AI can bring both enormous benefits and disruption. With such high stakes, companies cannot afford to play a passive role. If they are careless, for example, they may share valuable intelligence that weakens their competitive position. And if they don’t build internal capabilities, they risk becoming dependent on vendors.

When assessing AI’s potential, executives should be familiar with the current capabilities, limitations, and potential of what we call the AI building blocks. These blocks, such as machine vision, are functioning units that contribute to creating an operational application. Every use of AI incorporates one or more of these building blocks, and each block relies on a collection of algorithms, application programming interfaces, and often pretrained data. (See “The Building Blocks of Artificial Intelligence,” BCG article, September 2017.) 

Dissecting the Build-or-Buy Dilemma

Companies can work with AI vendors in many ways, ranging from outsourcing an entire process to buying selected services, seeking help in building in-house solutions or training internal staff. Executives should view these options in light of two questions:

  • How valuable is the process or offering to your future success?
  • How strong is your ownership, control, or access to high-quality, unique data, relative to the AI vendor?

By analyzing the AI landscape in this way, companies will discover that their AI efforts land in one of four groups. While the boundaries may be fuzzy, and assessments may shift over time, each of these groups shares similar sets of challenges and opportunities. (See the exhibit.)

Commodities. This area is the closest to an off-the-shelf solution and a great entry portal into AI for companies. They can share data with vendors without fear of losing competitive differentiation. If they manage their relationship with vendors properly, they can lower costs and improve the performance of such processes as HR, finance, IT infrastructure, and maintenance. It is the proverbial low-hanging fruit of AI.

Business process outsourcers are revising their business models to take advantage of these opportunities. Infosys, for example, recently required all employees to undergo intensive design-thinking training in order to spur them to come up with ways both to automate their current jobs and to offer clients creative AI-technology-enabled solutions.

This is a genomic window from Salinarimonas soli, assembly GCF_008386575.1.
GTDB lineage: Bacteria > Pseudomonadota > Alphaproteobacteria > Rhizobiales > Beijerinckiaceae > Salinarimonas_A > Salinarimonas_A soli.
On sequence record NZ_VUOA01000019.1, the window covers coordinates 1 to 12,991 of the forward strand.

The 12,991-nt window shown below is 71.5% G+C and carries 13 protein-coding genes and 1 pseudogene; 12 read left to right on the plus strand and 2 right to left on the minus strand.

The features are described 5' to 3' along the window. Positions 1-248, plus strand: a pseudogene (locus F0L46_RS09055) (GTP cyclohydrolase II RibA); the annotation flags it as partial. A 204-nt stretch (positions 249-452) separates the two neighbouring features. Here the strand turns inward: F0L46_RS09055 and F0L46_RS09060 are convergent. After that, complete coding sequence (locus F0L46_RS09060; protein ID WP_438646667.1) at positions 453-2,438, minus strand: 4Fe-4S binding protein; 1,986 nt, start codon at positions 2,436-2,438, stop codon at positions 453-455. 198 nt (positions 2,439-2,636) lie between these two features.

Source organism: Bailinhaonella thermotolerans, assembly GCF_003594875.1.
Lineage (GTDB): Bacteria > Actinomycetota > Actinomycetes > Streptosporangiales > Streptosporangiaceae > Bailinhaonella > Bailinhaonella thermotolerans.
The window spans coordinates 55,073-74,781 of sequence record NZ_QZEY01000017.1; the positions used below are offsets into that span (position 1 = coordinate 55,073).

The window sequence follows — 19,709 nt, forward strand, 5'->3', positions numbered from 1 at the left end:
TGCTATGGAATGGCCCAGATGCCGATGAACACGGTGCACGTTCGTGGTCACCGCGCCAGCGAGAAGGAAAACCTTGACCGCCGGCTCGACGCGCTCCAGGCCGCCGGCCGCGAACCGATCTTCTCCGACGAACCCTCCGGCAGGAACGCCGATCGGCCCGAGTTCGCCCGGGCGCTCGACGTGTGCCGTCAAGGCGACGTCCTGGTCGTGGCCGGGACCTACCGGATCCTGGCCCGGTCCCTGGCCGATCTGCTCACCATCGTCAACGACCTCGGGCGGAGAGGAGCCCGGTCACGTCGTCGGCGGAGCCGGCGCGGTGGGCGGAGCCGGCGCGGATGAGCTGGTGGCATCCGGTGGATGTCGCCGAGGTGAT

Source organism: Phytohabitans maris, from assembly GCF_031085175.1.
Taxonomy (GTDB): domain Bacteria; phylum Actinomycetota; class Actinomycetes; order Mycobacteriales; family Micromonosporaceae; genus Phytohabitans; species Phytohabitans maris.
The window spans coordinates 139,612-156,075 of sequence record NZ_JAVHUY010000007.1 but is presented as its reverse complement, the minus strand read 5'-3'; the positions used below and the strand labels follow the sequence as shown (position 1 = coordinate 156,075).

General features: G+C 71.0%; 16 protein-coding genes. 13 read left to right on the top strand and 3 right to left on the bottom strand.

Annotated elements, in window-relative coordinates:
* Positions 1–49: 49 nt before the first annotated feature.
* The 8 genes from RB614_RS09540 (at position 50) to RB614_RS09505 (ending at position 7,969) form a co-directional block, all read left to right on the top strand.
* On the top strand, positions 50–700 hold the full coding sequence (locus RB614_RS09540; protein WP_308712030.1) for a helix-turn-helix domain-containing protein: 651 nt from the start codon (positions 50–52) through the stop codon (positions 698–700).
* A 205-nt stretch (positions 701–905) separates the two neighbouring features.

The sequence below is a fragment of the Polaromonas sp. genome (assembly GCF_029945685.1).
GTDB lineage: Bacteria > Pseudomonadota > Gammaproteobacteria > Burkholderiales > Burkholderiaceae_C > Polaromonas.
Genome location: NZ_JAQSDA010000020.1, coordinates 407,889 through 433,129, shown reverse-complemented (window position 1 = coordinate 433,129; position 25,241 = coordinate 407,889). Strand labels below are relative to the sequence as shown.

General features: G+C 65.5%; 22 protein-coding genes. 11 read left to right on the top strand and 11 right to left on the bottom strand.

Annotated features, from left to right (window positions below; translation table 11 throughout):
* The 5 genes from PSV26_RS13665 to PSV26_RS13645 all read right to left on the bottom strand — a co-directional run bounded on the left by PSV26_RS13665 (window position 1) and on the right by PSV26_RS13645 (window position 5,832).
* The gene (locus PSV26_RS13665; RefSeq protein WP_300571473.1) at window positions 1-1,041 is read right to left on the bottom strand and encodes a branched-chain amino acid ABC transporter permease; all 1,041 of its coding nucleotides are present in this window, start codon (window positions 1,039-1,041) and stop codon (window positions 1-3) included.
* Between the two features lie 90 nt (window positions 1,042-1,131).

Many smaller vendors offer turnkey AI services for specific subprocesses. For example, HireVue screens job candidates for Goldman Sachs on the basis of such characteristics as word choice and facial expression, which an AI engine analyzes. HireVue currently has a database of more than 20 million video interviews—a data trove that an individual user company would be challenged to duplicate.

Before entering into negotiations with a vendor, companies should do their homework to understand the value of these AI-­enabled offerings and the vendor’s distinctive contribution. A wind park operator, for example, conducted proof-of-concept work internally before negotiating with an AI turbine vendor on a predictive maintenance contract. By establishing a new baseline of what it could achieve without the help of the vendor in terms of greater uptime and lower maintenance of its turbines, the operator managed to strike a better deal. 

Hidden Opportunities. Sometimes companies have access to data sources in areas that are not critical to competitive advantage. These data sources provide an opportunity for companies to tap into the tech­nological expertise of AI suppliers and to generate quick wins and insights.

Woodside Energy, for example, worked with IBM Watson to make 30 years of expert knowledge gained from oil platform operations accessible to all employees in the company. The company relied on Watson’s natural language processing technology to analyze and classify all data, including 38,000 written documents. Users can ask simple questions, such as “What is the maximum weight of a helicopter landing on the platform?” Although Woodside worked with IBM Watson on the project, it maintained proprietary control of the underlying data. 

These approaches can pay dividends in several ways. Often companies can uncover a hidden treasure in massive collections of data and gain skill and experience in training AI algorithms. More ambitiously, companies could conceivably partner with a data-constrained AI vendor to sell application services, pretrained on the company’s data, to other companies in related fields. These arrangements could be exclusive, or several companies could work on a data-sharing pool with a vendor.